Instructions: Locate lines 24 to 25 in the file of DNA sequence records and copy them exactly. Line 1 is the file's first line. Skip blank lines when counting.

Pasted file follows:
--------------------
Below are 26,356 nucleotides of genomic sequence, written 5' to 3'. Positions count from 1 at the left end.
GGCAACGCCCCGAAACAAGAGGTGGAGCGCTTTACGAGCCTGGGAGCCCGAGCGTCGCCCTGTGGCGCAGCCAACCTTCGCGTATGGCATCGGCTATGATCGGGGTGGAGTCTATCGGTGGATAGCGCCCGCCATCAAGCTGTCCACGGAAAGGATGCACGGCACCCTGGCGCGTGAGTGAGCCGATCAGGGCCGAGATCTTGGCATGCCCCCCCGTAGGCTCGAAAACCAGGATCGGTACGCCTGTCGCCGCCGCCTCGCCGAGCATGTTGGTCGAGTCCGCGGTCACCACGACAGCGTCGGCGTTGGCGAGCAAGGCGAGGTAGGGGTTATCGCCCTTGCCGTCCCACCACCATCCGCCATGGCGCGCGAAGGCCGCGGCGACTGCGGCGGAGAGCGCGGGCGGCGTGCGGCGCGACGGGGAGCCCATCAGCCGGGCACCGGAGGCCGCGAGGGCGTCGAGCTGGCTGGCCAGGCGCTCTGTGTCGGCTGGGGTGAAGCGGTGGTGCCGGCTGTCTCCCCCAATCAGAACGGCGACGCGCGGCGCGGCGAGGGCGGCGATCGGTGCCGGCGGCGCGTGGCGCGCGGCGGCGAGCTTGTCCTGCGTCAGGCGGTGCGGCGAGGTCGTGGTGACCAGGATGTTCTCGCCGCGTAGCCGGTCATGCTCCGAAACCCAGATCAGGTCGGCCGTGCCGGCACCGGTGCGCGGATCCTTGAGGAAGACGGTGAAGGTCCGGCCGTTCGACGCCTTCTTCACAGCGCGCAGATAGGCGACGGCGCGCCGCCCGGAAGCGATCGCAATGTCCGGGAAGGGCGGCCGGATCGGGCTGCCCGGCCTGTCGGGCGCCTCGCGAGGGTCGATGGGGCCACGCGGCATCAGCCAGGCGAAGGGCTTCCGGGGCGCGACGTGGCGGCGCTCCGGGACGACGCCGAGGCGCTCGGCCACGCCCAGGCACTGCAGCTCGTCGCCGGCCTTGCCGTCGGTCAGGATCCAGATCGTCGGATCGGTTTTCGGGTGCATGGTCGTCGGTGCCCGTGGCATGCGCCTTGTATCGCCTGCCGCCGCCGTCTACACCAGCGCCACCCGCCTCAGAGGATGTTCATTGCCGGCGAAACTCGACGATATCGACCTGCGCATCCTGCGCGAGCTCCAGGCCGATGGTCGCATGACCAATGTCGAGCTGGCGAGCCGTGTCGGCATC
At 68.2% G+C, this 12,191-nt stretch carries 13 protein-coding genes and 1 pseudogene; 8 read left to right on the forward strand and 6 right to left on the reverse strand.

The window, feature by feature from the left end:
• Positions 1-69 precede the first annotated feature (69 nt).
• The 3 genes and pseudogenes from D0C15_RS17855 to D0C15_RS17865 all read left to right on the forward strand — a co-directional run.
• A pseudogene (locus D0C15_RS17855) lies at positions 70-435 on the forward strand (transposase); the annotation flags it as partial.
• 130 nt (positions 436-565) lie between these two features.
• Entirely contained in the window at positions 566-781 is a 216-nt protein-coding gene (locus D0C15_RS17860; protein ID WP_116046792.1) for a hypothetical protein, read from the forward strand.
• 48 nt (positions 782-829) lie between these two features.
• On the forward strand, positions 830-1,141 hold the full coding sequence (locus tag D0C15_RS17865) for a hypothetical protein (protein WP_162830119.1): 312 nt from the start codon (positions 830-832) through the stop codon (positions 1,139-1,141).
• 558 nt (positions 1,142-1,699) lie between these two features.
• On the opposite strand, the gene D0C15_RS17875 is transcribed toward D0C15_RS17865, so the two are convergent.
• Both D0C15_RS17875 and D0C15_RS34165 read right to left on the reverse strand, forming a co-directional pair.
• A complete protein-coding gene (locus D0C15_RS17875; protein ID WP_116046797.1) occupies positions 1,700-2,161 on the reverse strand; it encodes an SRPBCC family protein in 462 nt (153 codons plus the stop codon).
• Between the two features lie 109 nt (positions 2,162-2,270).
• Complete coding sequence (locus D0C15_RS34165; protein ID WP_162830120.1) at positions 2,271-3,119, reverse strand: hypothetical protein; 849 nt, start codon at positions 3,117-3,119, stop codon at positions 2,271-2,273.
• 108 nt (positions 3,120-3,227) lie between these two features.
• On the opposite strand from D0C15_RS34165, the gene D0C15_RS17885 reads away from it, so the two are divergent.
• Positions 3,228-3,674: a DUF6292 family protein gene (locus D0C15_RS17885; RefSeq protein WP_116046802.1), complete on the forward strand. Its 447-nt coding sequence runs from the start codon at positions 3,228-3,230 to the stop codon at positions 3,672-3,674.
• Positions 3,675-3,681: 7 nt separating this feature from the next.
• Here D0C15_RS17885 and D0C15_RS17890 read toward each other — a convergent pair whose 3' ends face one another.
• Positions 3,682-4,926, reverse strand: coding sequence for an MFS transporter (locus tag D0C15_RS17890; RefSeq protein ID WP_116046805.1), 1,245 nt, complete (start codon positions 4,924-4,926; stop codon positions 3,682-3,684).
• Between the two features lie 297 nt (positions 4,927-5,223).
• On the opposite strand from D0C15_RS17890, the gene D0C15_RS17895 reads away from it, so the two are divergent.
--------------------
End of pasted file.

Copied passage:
• Between the two features lie 297 nt (positions 4,927-5,223).
• On the opposite strand from D0C15_RS17890, the gene D0C15_RS17895 reads away from it, so the two are divergent.